Lots happening on the Drug War front. First, the Latin American Commission on Drugs and Democracy, headed by former Presidents of Mexico, Colombia and Brazil, issues a report confirming that the tide of opinion in South America is turning against the Drug Warriors. In some respects the report simply states the obvious:
It is imperative to rectify the ‘war on drugs’ strategy pursued in the region over the past 30 years…
Prohibitionist policies based on the eradication of production and on the disruption of drug flows as well as on the criminalization of consumption have not yielded the expected results. We are further than ever from the announced goal of eradicating drugs.
Who can doubt this? Ex-Presidents Cardoso, Gaviria and Zedillo suggest that drug use be treated as a public health not a criminal matter. This too seems a more sensible dedication of resources than a failed drug war that has crippled Colombia and shows every sign of crippling Mexico too. In other words, the questions of liberty and choice in this country and the USA also have serious consequences on the liberty of Latin American countries and the prospect of developing open, pluralist societies from Mexico to Patagonia.
Meanwhile, in the UK the government wants to withdraw benefits from drug users. It is hard to see how this will encourage a significant number of users and addicts (not the same thing, obviously) to seek treatment; by contrast it is quite easy to imagin how such a policy will increase crime and, consequently, add to the already high cost of drug enforcement - money that, again, could be more profitably spent elsewhere.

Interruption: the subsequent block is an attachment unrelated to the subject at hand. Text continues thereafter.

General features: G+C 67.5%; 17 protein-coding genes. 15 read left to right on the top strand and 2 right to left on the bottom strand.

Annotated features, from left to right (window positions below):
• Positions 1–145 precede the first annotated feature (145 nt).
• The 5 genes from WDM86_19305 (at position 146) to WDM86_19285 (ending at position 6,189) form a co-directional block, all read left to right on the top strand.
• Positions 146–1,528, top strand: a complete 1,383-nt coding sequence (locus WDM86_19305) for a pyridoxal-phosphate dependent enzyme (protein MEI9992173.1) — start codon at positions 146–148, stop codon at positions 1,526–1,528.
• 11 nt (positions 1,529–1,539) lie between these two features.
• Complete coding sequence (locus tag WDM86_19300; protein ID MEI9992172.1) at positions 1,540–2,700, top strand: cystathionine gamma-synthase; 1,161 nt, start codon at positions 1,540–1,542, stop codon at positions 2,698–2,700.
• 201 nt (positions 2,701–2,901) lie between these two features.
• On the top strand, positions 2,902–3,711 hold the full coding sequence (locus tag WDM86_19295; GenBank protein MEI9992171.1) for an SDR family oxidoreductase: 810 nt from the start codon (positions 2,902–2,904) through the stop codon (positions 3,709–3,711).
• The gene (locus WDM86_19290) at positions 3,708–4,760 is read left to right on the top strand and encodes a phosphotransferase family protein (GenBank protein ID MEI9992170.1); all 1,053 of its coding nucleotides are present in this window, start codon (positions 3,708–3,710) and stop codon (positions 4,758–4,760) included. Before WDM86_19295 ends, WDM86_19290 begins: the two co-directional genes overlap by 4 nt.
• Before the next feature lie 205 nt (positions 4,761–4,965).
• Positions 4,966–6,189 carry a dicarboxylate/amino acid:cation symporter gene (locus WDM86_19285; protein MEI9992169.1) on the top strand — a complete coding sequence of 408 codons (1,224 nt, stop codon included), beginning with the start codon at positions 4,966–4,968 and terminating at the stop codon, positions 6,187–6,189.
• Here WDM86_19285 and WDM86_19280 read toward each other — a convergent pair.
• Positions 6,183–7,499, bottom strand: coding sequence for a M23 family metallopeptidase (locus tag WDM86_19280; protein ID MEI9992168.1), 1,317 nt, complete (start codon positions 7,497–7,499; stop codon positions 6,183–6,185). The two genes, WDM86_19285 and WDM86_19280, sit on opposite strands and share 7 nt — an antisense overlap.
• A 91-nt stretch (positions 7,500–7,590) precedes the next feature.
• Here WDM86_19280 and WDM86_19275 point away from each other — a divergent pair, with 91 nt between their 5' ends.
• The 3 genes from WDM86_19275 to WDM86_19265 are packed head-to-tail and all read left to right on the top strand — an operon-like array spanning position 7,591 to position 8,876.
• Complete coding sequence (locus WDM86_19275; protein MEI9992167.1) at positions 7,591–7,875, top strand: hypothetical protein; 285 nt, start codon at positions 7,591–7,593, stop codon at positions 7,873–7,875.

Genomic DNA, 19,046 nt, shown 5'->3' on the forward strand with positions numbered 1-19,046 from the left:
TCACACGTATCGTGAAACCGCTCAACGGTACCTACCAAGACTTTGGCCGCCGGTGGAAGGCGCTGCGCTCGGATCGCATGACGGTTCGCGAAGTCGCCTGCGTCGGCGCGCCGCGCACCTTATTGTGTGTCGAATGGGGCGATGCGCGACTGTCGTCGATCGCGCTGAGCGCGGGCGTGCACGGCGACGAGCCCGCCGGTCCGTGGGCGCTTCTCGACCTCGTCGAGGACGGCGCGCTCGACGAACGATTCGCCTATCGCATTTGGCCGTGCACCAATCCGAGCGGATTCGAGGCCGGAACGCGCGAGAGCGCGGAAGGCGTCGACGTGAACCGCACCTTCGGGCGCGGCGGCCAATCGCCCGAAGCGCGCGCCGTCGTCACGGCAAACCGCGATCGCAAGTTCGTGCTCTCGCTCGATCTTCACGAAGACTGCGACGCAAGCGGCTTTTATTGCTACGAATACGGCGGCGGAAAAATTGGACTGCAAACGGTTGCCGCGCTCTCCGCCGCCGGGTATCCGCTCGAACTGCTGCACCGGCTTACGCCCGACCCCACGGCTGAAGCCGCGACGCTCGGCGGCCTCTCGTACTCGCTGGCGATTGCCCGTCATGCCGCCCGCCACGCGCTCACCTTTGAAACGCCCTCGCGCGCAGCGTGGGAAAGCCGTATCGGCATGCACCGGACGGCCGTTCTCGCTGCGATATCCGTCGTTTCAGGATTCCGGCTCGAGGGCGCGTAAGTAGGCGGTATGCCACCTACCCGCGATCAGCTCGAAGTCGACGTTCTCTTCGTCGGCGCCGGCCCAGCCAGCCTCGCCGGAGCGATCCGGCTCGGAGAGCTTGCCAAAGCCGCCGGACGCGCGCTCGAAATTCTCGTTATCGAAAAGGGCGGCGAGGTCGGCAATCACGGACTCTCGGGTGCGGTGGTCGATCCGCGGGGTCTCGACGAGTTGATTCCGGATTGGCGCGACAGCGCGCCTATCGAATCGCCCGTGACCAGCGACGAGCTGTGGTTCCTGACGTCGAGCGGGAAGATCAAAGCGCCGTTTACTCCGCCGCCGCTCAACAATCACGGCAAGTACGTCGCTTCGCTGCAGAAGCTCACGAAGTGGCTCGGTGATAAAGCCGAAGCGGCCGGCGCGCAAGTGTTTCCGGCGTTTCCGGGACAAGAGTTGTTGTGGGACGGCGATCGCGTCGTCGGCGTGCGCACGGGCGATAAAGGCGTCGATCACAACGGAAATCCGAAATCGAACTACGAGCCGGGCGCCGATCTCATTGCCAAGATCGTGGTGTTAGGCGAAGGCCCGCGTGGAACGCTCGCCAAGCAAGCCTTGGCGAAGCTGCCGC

One may well say that it would be better for everyone is drug users didn't spend their money on drugs. But one might as well say it would be better if they didn't spend a disproportionate percentage of their income on alcohol. This also often conspires against their ability to return to work and leave the benefits world behind. Again, it is the prohibition on drugs that is largely responsible for many of the problems associated with drug use. Absent real reform on that front it's unlikely that the "sensible debate" Sam Leith calls for today will ever happen.
Any honest reformer must admit that there will be some costs associated with reform. Some of them may be severe (icluding, quite likely, at least a temporary increase in the number of drug users) but the costs of current policy - morally, legally, socially and financially - are enormous as it is and show no signs of earning any kind of meaningful or worthwhile return. Thirty years of failure might, you could be forgiven for thinking, suggest it's time for a new approach.